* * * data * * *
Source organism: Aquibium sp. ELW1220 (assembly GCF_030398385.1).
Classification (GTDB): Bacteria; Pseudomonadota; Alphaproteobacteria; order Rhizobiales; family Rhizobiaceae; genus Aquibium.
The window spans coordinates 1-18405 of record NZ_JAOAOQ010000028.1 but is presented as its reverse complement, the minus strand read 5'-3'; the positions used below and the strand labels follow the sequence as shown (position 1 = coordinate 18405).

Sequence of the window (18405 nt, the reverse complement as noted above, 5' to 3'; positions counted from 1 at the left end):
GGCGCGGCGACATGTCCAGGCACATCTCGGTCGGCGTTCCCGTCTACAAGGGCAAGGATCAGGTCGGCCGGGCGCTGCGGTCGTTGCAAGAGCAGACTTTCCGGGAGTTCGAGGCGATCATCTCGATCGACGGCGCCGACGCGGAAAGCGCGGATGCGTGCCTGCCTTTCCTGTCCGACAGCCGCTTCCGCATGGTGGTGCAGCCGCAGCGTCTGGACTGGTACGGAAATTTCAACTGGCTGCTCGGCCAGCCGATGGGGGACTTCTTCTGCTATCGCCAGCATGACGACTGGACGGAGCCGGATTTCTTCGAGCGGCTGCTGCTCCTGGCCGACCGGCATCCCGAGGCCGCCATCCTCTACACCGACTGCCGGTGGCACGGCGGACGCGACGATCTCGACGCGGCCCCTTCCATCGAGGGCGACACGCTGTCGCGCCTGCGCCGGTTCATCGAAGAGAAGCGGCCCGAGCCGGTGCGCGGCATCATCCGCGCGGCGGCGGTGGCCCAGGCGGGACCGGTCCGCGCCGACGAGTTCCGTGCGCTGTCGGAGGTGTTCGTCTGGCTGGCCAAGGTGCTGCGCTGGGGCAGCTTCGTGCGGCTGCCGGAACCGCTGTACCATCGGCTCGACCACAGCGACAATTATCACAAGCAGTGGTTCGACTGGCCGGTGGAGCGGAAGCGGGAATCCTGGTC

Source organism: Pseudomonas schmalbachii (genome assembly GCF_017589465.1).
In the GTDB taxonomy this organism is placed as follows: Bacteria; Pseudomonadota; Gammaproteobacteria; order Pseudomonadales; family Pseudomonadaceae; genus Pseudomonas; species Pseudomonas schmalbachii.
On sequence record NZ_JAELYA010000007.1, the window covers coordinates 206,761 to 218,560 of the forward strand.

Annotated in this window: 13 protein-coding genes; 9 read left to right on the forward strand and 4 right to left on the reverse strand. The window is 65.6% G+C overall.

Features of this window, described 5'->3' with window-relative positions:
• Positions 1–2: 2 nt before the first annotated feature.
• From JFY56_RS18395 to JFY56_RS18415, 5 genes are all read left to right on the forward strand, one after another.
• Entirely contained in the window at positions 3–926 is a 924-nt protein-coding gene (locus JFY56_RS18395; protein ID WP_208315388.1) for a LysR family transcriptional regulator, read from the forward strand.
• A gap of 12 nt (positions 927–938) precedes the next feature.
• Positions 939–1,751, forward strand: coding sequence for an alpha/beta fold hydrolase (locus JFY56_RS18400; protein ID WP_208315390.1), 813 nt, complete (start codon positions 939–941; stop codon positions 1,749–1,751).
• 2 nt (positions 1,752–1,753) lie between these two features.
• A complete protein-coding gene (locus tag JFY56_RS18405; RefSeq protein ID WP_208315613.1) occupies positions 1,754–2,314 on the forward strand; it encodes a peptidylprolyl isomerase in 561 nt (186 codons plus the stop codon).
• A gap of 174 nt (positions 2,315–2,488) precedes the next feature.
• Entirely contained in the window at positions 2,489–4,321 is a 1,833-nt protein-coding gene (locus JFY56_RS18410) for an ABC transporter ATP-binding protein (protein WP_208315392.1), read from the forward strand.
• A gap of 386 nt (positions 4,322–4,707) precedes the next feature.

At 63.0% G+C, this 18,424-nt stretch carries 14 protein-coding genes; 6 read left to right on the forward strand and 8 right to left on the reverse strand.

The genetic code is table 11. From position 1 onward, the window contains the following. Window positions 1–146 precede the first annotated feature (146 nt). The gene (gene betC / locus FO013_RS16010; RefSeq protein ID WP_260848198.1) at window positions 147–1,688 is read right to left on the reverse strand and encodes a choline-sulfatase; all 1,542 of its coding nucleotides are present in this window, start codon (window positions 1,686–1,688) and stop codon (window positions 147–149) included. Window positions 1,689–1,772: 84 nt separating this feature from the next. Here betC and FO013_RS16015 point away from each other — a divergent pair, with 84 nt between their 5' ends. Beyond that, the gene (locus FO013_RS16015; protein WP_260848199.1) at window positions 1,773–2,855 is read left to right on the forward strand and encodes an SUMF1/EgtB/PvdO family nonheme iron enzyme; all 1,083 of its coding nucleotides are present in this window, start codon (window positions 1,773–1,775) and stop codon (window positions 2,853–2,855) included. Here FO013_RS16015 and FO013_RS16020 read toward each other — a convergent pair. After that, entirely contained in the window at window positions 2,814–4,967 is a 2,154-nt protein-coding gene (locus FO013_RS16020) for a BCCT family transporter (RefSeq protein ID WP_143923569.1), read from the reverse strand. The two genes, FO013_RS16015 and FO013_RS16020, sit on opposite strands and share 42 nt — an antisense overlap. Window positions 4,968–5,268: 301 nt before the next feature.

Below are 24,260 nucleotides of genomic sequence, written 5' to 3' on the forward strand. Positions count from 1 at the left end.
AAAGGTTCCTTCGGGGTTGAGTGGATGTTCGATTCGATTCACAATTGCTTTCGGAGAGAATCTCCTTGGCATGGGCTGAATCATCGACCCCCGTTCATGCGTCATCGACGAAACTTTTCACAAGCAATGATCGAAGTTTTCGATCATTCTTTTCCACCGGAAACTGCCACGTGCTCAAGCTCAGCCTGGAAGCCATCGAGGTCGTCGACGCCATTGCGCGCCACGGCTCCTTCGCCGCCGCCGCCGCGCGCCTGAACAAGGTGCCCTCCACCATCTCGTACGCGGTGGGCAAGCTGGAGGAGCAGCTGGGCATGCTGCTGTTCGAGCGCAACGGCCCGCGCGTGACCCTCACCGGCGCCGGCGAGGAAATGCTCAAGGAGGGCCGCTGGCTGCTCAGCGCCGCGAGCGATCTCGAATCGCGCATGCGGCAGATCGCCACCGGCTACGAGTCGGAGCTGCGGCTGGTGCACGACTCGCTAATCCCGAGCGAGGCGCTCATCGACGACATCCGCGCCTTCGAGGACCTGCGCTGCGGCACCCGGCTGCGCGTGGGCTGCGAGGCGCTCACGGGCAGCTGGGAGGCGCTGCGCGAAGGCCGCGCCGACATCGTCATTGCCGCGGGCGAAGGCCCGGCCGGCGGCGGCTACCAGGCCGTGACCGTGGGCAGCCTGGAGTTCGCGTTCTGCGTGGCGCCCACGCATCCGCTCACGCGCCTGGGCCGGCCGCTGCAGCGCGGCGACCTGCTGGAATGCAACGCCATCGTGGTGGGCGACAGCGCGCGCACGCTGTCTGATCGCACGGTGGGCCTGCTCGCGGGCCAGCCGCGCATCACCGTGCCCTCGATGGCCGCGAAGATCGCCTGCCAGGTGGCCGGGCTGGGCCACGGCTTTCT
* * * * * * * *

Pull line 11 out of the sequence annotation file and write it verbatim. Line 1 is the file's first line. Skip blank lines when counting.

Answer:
• Positions 1–2: 2 nt before the first annotated feature.